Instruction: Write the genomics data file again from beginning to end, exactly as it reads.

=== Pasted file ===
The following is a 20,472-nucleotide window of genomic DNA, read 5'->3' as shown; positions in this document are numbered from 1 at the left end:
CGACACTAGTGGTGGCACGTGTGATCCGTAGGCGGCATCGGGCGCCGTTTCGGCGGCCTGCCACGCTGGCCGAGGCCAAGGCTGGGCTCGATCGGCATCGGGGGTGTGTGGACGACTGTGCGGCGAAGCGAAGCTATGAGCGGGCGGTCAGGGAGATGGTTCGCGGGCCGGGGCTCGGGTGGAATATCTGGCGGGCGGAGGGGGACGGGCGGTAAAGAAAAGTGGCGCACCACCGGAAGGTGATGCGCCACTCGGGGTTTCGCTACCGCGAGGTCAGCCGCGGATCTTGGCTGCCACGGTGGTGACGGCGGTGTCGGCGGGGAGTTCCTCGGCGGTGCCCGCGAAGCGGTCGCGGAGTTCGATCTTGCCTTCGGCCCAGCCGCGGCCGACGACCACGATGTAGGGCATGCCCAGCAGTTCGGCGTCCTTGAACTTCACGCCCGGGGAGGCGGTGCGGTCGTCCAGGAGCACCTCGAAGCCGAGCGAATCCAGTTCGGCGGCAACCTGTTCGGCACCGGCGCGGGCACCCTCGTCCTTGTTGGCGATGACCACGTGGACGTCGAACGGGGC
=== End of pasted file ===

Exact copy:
The following is a 20,472-nucleotide window of genomic DNA, read 5'->3' as shown; positions in this document are numbered from 1 at the left end:
CGACACTAGTGGTGGCACGTGTGATCCGTAGGCGGCATCGGGCGCCGTTTCGGCGGCCTGCCACGCTGGCCGAGGCCAAGGCTGGGCTCGATCGGCATCGGGGGTGTGTGGACGACTGTGCGGCGAAGCGAAGCTATGAGCGGGCGGTCAGGGAGATGGTTCGCGGGCCGGGGCTCGGGTGGAATATCTGGCGGGCGGAGGGGGACGGGCGGTAAAGAAAAGTGGCGCACCACCGGAAGGTGATGCGCCACTCGGGGTTTCGCTACCGCGAGGTCAGCCGCGGATCTTGGCTGCCACGGTGGTGACGGCGGTGTCGGCGGGGAGTTCCTCGGCGGTGCCCGCGAAGCGGTCGCGGAGTTCGATCTTGCCTTCGGCCCAGCCGCGGCCGACGACCACGATGTAGGGCATGCCCAGCAGTTCGGCGTCCTTGAACTTCACGCCCGGGGAGGCGGTGCGGTCGTCCAGGAGCACCTCGAAGCCGAGCGAATCCAGTTCGGCGGCAACCTGTTCGGCACCGGCGCGGGCACCCTCGTCCTTGTTGGCGATGACCACGTGGACGTCGAACGGGGC